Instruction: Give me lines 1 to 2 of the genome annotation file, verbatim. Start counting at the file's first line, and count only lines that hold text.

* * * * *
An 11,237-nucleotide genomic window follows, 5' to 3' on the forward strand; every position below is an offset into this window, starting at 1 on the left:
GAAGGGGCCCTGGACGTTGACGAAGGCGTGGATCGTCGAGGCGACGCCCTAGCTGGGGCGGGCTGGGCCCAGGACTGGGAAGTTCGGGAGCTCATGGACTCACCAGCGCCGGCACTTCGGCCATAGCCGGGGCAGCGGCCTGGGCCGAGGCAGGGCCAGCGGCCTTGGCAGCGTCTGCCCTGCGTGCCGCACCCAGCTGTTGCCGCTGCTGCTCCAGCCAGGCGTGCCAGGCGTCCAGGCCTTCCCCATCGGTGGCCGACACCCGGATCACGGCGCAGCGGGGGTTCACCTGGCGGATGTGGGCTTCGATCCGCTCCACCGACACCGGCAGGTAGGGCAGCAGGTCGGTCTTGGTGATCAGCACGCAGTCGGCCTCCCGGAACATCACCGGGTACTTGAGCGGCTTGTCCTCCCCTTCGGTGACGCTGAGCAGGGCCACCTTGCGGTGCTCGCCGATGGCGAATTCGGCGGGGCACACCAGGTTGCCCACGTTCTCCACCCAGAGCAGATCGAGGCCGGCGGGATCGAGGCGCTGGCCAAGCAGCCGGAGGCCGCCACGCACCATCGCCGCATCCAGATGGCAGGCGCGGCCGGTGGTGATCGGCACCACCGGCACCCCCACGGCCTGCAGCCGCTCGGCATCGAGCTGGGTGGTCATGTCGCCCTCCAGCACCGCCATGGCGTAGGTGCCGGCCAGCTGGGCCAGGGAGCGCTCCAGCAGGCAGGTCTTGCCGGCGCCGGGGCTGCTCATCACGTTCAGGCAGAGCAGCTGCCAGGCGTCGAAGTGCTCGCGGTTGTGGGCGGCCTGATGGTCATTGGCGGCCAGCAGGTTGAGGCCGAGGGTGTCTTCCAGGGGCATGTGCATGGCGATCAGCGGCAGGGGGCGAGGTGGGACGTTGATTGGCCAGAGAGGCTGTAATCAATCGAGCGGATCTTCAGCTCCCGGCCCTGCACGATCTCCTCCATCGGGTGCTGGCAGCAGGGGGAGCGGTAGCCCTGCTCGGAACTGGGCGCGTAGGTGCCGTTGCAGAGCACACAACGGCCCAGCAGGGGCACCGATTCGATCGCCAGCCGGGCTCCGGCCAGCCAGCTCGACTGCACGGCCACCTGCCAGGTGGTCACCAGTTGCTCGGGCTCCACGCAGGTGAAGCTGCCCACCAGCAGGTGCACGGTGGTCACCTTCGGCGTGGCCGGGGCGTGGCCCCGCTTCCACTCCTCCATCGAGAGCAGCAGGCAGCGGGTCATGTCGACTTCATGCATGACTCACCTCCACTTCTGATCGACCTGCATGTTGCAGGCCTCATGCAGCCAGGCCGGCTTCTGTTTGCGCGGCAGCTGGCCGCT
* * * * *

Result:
An 11,237-nucleotide genomic window follows, 5' to 3' on the forward strand; every position below is an offset into this window, starting at 1 on the left:
GAAGGGGCCCTGGACGTTGACGAAGGCGTGGATCGTCGAGGCGACGCCCTAGCTGGGGCGGGCTGGGCCCAGGACTGGGAAGTTCGGGAGCTCATGGACTCACCAGCGCCGGCACTTCGGCCATAGCCGGGGCAGCGGCCTGGGCCGAGGCAGGGCCAGCGGCCTTGGCAGCGTCTGCCCTGCGTGCCGCACCCAGCTGTTGCCGCTGCTGCTCCAGCCAGGCGTGCCAGGCGTCCAGGCCTTCCCCATCGGTGGCCGACACCCGGATCACGGCGCAGCGGGGGTTCACCTGGCGGATGTGGGCTTCGATCCGCTCCACCGACACCGGCAGGTAGGGCAGCAGGTCGGTCTTGGTGATCAGCACGCAGTCGGCCTCCCGGAACATCACCGGGTACTTGAGCGGCTTGTCCTCCCCTTCGGTGACGCTGAGCAGGGCCACCTTGCGGTGCTCGCCGATGGCGAATTCGGCGGGGCACACCAGGTTGCCCACGTTCTCCACCCAGAGCAGATCGAGGCCGGCGGGATCGAGGCGCTGGCCAAGCAGCCGGAGGCCGCCACGCACCATCGCCGCATCCAGATGGCAGGCGCGGCCGGTGGTGATCGGCACCACCGGCACCCCCACGGCCTGCAGCCGCTCGGCATCGAGCTGGGTGGTCATGTCGCCCTCCAGCACCGCCATGGCGTAGGTGCCGGCCAGCTGGGCCAGGGAGCGCTCCAGCAGGCAGGTCTTGCCGGCGCCGGGGCTGCTCATCACGTTCAGGCAGAGCAGCTGCCAGGCGTCGAAGTGCTCGCGGTTGTGGGCGGCCTGATGGTCATTGGCGGCCAGCAGGTTGAGGCCGAGGGTGTCTTCCAGGGGCATGTGCATGGCGATCAGCGGCAGGGGGCGAGGTGGGACGTTGATTGGCCAGAGAGGCTGTAATCAATCGAGCGGATCTTCAGCTCCCGGCCCTGCACGATCTCCTCCATCGGGTGCTGGCAGCAGGGGGAGCGGTAGCCCTGCTCGGAACTGGGCGCGTAGGTGCCGTTGCAGAGCACACAACGGCCCAGCAGGGGCACCGATTCGATCGCCAGCCGGGCTCCGGCCAGCCAGCTCGACTGCACGGCCACCTGCCAGGTGGTCACCAGTTGCTCGGGCTCCACGCAGGTGAAGCTGCCCACCAGCAGGTGCACGGTGGTCACCTTCGGCGTGGCCGGGGCGTGGCCCCGCTTCCACTCCTCCATCGAGAGCAGCAGGCAGCGGGTCATGTCGACTTCATGCATGACTCACCTCCACTTCTGATCGACCTGCATGTTGCAGGCCTCATGCAGCCAGGCCGGCTTCTGTTTGCGCGGCAGCTGGCCGCT